All right, see you there!
But remember, you can visit the showroom on 10th Street only “by appointment only.” No pop-ins allowed. See?
“Plants On Walls Showroom is located at 1190 Bryant Street (at 10th, across from Costco, in SOMA), San Francisco, CA 94110. (415) 658-5498 (by appointment only).”
Click to expand
You see, they have plants, ON WALLS!
The people at our Yelp-rated Haight Ashbury Neighborhood Council (HANC) Recycling Center and Native Plant Nursery at 780 Frederick Street betwixt Arguello and Lincoln think that Mayor Gavin Newsom wants to, before he leaves local politics, shut the place down.
Why? Well, they believe that due to all the skivvy from:
“Anonymous sources in the Mayor’s Office, the Department of the Environment, and Recreation and Parks…”
Anyway, here are the deets:
“San Francisco’s Green Mayor Threatens Local Recycling Center With Eviction? Ten Green Jobs On The Line. 5,000 Native Plants Endangered. Thousands of SF Residents Will Miss City’s #1 Recycling Center
Anonymous sources in the Mayor’s Office, the Department of the Environment, and Recreation and Parks all confirm that the Mayor wants the Haight Ashbury Neighborhood Council (HANC) Recycling and Native Plant Nursery out by the end of his term. The Mayor mistakenly believes this draconian act will reduce illegal street activity in the Neighborhood and in Golden Gate Park.
HANC Operations Manager Charlie Lamar disputes the connection. “Fewer than one in five of our customers sleep outside and more than half come in cars” says Lamar who has worked there over twenty years. He added “If you watch the short video petition you’ll see how our customer base is really quite diverse and representative of the City as a whole”.
This misguided decision to evict HANC, which founded the Recycling Center in 1974, will leave the ten San Franciscans who work there without a job. HANC pays a living wage and provides health care. Given the high unemployment rate, many of these workers will be out of a work for a long time and may well end up homeless.
Thousands of San Franciscans who recycle at HANC will be forced to use one of the other rapidly diminishing recycling centers across town. San Francisco is notoriously underserved by recycling centers.
“San Francisco has only one recycling center for every 44,000 residents whereas across the State you’ll find one for every 18,000”, says Ed Dunn,HANC’s Executive Director whose father founded the Recycling Center thirty-six years ago.
The fate of the Native Plant Nursery and its 5,000 plants remains unclear. Whether or not it would be incorporated into a new proposed “Garden Resource Center” at the HANC site is an open question. The need for such a new project located so close to the existing Garden for the Environment (HANC is their fiscal agent) which has similar programs does not seem to be great.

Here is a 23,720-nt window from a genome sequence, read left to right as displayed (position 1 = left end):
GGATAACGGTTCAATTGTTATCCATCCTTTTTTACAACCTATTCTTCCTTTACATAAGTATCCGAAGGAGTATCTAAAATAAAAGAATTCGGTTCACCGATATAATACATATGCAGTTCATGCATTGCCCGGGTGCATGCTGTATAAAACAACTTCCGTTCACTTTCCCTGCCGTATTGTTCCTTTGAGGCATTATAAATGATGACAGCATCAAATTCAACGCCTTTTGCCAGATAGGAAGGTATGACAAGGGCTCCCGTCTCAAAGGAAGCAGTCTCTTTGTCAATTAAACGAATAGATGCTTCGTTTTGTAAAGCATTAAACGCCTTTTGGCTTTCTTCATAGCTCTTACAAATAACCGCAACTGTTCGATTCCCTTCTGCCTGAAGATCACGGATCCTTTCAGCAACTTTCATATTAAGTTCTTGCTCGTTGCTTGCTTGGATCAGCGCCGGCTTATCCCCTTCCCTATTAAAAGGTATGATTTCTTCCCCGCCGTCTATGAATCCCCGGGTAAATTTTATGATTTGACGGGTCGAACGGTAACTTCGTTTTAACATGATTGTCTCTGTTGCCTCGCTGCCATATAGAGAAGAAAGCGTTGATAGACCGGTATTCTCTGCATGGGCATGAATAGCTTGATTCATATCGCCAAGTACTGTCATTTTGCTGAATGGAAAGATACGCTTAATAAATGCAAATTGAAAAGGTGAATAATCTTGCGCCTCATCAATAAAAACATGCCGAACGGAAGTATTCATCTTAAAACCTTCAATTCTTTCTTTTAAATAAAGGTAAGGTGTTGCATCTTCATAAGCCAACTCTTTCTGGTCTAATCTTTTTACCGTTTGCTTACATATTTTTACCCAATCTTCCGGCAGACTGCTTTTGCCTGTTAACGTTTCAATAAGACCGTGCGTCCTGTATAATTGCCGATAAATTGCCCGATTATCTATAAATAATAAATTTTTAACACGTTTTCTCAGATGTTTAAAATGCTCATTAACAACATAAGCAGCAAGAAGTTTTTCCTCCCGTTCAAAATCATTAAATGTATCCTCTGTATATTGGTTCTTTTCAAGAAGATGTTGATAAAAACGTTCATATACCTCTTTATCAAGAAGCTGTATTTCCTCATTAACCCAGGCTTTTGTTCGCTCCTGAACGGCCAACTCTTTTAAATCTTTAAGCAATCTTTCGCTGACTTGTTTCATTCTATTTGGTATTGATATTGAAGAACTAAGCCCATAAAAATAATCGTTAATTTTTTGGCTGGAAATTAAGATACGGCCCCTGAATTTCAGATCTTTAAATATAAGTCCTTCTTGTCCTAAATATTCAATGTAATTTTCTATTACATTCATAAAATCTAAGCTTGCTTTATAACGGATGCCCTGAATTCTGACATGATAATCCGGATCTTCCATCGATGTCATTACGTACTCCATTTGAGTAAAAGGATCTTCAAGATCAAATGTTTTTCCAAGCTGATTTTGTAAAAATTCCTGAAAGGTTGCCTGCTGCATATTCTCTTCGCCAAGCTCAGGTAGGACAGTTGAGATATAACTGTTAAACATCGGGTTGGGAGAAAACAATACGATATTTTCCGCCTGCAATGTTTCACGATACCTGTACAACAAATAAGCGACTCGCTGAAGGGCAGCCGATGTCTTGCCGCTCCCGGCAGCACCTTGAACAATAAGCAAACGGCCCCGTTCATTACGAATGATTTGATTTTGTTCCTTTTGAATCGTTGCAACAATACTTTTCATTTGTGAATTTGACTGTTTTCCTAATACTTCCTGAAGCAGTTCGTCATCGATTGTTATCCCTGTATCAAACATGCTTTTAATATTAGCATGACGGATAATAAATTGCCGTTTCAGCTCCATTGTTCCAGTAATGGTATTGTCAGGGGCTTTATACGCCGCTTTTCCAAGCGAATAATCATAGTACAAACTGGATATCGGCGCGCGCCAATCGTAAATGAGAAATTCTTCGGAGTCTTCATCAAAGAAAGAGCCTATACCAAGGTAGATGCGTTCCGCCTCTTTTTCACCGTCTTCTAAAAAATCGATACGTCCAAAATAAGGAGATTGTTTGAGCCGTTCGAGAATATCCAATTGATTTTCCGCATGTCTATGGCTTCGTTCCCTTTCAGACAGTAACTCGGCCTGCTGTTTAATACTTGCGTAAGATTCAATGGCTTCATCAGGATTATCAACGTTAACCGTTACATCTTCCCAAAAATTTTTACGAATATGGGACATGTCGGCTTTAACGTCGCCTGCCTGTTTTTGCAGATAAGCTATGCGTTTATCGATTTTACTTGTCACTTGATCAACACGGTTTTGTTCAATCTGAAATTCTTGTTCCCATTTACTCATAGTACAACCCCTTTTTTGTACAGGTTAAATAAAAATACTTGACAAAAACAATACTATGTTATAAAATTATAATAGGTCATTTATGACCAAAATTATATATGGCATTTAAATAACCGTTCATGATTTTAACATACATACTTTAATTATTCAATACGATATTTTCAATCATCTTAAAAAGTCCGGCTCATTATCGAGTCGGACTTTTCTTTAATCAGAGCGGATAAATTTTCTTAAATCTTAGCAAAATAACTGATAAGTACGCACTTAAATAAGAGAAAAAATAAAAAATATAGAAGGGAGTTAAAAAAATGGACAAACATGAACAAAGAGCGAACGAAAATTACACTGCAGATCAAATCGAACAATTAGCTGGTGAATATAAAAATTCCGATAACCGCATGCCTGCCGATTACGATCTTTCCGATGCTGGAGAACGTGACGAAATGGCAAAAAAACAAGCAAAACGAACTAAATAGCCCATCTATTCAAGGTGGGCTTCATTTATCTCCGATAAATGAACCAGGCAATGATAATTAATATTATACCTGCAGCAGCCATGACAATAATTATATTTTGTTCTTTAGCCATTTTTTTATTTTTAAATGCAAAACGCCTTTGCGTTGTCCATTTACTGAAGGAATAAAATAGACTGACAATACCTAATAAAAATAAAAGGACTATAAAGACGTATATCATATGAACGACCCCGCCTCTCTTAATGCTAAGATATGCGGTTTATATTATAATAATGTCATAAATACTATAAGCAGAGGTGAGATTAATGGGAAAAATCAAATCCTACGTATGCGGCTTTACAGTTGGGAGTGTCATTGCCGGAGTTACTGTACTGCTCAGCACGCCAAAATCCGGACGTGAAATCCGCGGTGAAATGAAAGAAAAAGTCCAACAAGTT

HANC already plans to offer free soil to community gardeners in the near future. And its Native Plant Nursery and Garden has been a destination for those interested in habitat restoration and gardening with native plants for years.“
This is what it looks like.
Here’s the mise-en-scene,near Fulton at Park Presidio:
Click to expand
And here are the three beds that got hacked beyond recognition:
These are some pretty hefty branches – too big for hand shears? I don’t know. I imagine a hard-to-conceal lopper might have been used. The left thumb from my man hands is beneath the cut area:
Who knows what might have been the trigger (White Delight?) that set off The Lopper?
(Also noteworthy down at Our Rose Garden is this Notice of Pesticide Application. Uh, I’d like a Big Mac, no, make that a fish filet, and a side of fries, no make that a baked potato, and a Dr. Pepper, no make that a choco shake. Got that?)
Anywaym keep it up and you’ll get caught, Lopper.
All the deets, below
R.I.P. Tiger and Buddy Bird:
SWORDS TO PLOWSHARES VETS TO HELP CARE FOR PET CEMETERY. VOLUNTEERS WILL TEND GRAVES OF BELOVED MILITARY PETS
Presidio of San Francisco (March 18, 2010) — The Presidio Trust and the Swords to Plowshares Veterans Academy, located on the Presidio, are kicking off a new partnership that will ensure long-term stewardship of the Presidio Pet Cemetery. The agreement provides for Trust staff to work with residents at Swords to Plowshares’ permanent supportive housing facility, the Veterans Academy, to maintain and improve the cemetery. Activities will include pulling weeds, removing invasive plants, picking up trash, trimming shrubs, and eventually restoring individual grave markers.
Located at the foot of McDowell Avenue, beneath Doyle Drive, and bounded by a white fence, the 450-square foot cemetery is the final resting place for hundreds of loyal animals owned by families stationed at the Presidio. The cemetery’s official record is spotty but, by most accounts, it dates to the 1950s when upwards of 2,000 military families lived on the base. There are numerous legends surrounding the cemetery, which some believe was originally a burial ground for nineteenth-century cavalry horses or World War II guard dogs.
“The pet cemetery gives us insight into family life at the Presidio. It is part of the fabric of the park and former military base,” says Craig Middleton, the Trust’s Executive Director. “We are grateful that the veterans of Swords to Plowshares have offered to care for this important part of the Presidio’s legacy.”
All the deets, after the jump.
Part of the problem of having wide, wide sidewalks in San Francisco is when people go and try to fill up the wasted space.
As here, in front of the Hotel Whitcomb on inbound Market near 8th Street. See? Terry Frye’s recent photos seem to show quite a lot of stuff on the red brick. Is Market now a Livable Street or something? Are potted plants required for every public-private partnership to come down the pike?